I've always maintained that revisiting the books you loved as a child, in the company of your own children, and watching a new generation latch onto them, is one of the purest joys of parenthood. From the Magic Faraway Tree to the Velveteen Rabbit, the Famous Five to Trixie Belden, Narnia to Anne of Green Gables, Roald Dahl to ES Nesbitt, I've enjoyed myself hugely reading aloud to my two big girls. It's been such a delight to see them engage with these books and worlds that meant (still mean) so much to me.
One series I was anticipating sharing with them from way back was Elyne Mitchell's wonderful Silver Brumby books. To say that I loved these books as a 9 year old girl would be a massive understatement. I was completely obsessed with them, from about 9 until at least 12. I owned them all (my copies subsequently got given away - grrr!) and I must have read each one at least five or six times. I remember I dropped one in the bath and then spent two hours patiently drying it out with a hairdryer rather than risk losing it. (It was never quite right again, but that didn't stop me reading it!)
So when I saw a special centenary edition on sale, incorporating 4 of the books with an autobiographical sketch of Mitchell, I bought it without delay to read to my girls.
The Silver Brumby books, written by Mitchell for her "horsey" daughter, Indi, are not quite your average pony books. (There are so many - so VERY many - pony books around). These books are the stories of the various adventures of a brumby herd, led by its silver stallion, Thowra, named for the wild wind by his creamy mother, Bel Bel. Humans appear in the books - particularly in the second book, Silver Brumby's Daughter, about the mare Kunama - but they are not the horses' friends or riders; they are their enemies, sources of fear and misery. The stories are centred on the horses as characters and on the land they live in - the high country of the Australian Alps - in all its seasons and moods.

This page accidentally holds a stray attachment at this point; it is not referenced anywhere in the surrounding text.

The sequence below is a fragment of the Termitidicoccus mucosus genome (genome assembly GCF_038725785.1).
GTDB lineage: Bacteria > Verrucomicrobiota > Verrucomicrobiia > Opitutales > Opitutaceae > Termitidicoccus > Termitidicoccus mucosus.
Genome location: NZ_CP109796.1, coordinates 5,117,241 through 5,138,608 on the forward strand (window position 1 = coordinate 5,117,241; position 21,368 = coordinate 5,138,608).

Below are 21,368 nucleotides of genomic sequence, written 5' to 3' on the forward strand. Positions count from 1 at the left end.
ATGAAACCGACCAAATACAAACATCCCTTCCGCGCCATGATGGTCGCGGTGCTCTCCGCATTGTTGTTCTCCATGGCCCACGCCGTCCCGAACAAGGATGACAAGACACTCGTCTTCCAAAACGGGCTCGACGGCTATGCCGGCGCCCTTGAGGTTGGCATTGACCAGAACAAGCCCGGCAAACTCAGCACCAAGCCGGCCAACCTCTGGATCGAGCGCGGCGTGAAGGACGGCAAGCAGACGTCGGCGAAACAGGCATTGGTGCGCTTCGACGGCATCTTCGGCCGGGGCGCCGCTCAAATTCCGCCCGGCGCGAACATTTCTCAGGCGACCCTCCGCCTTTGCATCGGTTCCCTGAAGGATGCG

There are many reasons that I loved the Silver Brumby books and am loving them again now, as I'm reading them to my 9 and 7 year olds.
I loved Mitchell's deeply loving, lyrical evocation of landscape. There are lots of Australian books for children, of course there are; but growing up, only two series that I loved impressed themselves on me as having a uniquely Australian tang - this one and Mary Grant Bruce's Billabong books. In the Silver Brumby books, I read animals and trees and plants and ground I had seen and could see, read of scents I was familiar with, heard words and language that resonated. I have never been to Mount Kosciusko, but reading these books connected me to that part of the country of my birth in a powerful way.
I loved the characters. Oh, how I loved the characters. Bel Bel, Yarraman, Mirri, The Brolga, Storm, Arrow, Boon Boon, Golden, Lightning, Wirramirra, and of course main characters Thowra, Kunama, Tambo, Baringa, Dawn and Moon, live and breathe on the page. To some extent, Mitchell anthropomorphises them - they speak to each other in words, after all - but one of the great triumphs of these books is that the brumbies remain, essentially, horses, with horses' concerns, imperatives and behaviours. These are no ponies dressed in waistcoats sitting down to a tea party; they are wild animals, strong, beautiful, often brutal. In that regard, the books evoke some of the same success of Watership Down, another book that gifts its animal protagonists with speech and sentience without turning them into humans in animal skins.
I loved the plotting. Boy, does Mitchell know how to construct a moment of narrative suspense! None of these novels are all that long, but the amount of nail-biting moments that they pack in are admirable. The plot is always internally consistent and tightly drawn, and even as a child, I recognised the skill in that (as an adult who tries to write myself, I admire it even more!)
Right now, though, the main reason I am loving the Silver Brumby books? The rapt look on both my big girls' faces as I read, and the excitement we all share as we open the book to dive into the world of the Cascades again.